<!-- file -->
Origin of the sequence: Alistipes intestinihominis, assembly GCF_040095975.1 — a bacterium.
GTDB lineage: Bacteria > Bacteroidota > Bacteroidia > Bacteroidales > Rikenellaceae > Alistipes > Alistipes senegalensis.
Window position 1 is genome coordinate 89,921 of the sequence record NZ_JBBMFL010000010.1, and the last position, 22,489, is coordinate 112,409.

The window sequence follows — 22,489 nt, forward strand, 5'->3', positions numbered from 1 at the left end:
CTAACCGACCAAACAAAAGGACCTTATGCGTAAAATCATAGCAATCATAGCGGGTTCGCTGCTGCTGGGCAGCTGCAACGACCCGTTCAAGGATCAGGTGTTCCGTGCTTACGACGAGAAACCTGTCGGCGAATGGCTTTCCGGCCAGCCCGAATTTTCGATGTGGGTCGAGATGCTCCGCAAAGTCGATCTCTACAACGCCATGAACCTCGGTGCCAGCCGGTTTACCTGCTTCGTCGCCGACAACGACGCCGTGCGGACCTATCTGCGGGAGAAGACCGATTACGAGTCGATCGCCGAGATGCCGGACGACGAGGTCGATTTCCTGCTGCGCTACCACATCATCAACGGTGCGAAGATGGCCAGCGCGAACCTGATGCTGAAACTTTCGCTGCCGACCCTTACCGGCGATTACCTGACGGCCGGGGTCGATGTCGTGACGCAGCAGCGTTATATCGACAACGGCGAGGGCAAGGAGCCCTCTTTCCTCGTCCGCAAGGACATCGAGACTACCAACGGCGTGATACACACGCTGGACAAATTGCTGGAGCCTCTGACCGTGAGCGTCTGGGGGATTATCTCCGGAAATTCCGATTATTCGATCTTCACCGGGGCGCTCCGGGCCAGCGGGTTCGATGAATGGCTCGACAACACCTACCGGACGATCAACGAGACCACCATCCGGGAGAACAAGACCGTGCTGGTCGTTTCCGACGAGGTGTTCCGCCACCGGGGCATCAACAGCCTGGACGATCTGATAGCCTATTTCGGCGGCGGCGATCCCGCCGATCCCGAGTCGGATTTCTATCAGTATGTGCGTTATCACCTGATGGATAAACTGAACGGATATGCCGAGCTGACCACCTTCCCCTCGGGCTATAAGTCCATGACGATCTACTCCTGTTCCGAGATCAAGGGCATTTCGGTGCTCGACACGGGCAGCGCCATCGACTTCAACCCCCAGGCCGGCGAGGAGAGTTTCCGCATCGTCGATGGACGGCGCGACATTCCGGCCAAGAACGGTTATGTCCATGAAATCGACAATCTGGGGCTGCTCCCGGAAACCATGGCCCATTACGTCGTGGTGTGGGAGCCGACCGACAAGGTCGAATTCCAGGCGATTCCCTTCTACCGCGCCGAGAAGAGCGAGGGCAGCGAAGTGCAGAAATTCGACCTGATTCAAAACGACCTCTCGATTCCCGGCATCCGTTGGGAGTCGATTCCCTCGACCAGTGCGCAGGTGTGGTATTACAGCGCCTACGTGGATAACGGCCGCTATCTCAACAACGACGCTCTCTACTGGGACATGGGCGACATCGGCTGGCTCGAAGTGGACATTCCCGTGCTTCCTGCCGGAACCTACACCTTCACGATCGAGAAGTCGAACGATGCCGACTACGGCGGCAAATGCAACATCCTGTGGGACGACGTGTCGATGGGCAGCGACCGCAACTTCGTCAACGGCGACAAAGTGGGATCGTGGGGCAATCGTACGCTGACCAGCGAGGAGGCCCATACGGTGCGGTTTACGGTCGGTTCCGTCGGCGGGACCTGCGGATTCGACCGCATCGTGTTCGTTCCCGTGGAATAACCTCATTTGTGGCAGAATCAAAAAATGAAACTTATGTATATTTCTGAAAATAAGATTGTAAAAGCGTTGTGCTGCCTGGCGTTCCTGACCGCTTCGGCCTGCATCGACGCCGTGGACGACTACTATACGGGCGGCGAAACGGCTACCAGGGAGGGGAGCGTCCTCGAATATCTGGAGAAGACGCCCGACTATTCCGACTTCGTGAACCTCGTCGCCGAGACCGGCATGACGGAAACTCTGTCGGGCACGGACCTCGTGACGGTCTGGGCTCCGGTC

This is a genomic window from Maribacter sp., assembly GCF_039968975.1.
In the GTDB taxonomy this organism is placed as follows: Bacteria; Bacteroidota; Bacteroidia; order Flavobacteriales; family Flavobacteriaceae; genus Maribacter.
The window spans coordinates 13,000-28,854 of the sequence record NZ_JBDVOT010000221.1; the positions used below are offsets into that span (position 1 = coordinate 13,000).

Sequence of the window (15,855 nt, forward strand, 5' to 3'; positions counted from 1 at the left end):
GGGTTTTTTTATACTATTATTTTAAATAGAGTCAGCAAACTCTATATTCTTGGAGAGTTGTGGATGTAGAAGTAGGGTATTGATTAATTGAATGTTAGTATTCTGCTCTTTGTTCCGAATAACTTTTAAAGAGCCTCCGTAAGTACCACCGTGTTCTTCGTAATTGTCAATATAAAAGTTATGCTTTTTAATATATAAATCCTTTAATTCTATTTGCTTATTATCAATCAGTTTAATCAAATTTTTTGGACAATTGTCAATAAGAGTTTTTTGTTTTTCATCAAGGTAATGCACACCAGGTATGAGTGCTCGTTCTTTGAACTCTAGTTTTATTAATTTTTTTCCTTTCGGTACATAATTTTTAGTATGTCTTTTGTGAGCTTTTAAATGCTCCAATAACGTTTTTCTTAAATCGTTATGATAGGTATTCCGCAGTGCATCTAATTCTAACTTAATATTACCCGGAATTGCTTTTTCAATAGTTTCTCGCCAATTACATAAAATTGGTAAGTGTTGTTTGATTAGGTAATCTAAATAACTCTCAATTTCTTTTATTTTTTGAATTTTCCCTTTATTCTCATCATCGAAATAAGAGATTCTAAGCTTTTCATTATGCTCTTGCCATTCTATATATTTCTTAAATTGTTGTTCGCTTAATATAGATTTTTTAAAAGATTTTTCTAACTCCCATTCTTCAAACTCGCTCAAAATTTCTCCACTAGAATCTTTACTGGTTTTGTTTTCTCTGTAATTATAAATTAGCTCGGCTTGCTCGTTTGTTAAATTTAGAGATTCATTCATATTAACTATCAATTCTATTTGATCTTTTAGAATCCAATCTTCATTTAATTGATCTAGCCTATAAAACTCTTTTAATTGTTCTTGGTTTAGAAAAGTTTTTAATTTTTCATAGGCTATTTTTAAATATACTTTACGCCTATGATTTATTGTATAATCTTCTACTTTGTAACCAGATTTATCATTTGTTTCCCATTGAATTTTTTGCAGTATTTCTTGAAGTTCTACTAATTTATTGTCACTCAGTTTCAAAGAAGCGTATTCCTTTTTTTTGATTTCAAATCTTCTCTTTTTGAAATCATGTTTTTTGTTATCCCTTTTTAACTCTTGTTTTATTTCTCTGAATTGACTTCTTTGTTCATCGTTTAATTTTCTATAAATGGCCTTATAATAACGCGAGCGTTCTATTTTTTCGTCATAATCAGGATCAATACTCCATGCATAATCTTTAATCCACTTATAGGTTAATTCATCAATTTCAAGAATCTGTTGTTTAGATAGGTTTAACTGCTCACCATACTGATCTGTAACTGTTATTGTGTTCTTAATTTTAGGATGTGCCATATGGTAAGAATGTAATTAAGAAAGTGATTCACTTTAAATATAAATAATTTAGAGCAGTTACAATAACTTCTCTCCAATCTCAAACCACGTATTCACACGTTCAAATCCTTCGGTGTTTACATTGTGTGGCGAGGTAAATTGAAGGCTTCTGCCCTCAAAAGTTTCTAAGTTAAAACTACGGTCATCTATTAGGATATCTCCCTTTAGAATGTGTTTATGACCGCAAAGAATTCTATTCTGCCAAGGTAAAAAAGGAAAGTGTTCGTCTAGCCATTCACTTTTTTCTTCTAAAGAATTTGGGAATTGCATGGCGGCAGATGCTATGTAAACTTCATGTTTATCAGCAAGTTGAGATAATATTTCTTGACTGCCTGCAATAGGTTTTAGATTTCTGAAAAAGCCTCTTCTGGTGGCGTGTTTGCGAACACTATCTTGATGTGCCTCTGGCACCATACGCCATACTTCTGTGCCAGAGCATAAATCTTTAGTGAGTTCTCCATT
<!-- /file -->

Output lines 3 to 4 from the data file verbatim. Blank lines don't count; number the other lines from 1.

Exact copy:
Window position 1 is genome coordinate 89,921 of the sequence record NZ_JBBMFL010000010.1, and the last position, 22,489, is coordinate 112,409.

The window sequence follows — 22,489 nt, forward strand, 5'->3', positions numbered from 1 at the left end: